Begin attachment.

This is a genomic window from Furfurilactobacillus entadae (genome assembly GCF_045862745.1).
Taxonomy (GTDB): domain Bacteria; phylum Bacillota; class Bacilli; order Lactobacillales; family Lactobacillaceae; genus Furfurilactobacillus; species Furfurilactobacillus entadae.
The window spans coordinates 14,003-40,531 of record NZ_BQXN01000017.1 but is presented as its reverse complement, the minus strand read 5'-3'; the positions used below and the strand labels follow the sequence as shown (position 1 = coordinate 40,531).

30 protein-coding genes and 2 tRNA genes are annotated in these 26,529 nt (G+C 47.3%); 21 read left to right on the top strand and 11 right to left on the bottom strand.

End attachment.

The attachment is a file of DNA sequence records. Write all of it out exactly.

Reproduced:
This is a genomic window from Furfurilactobacillus entadae (genome assembly GCF_045862745.1).
Taxonomy (GTDB): domain Bacteria; phylum Bacillota; class Bacilli; order Lactobacillales; family Lactobacillaceae; genus Furfurilactobacillus; species Furfurilactobacillus entadae.
The window spans coordinates 14,003-40,531 of record NZ_BQXN01000017.1 but is presented as its reverse complement, the minus strand read 5'-3'; the positions used below and the strand labels follow the sequence as shown (position 1 = coordinate 40,531).

30 protein-coding genes and 2 tRNA genes are annotated in these 26,529 nt (G+C 47.3%); 21 read left to right on the top strand and 11 right to left on the bottom strand.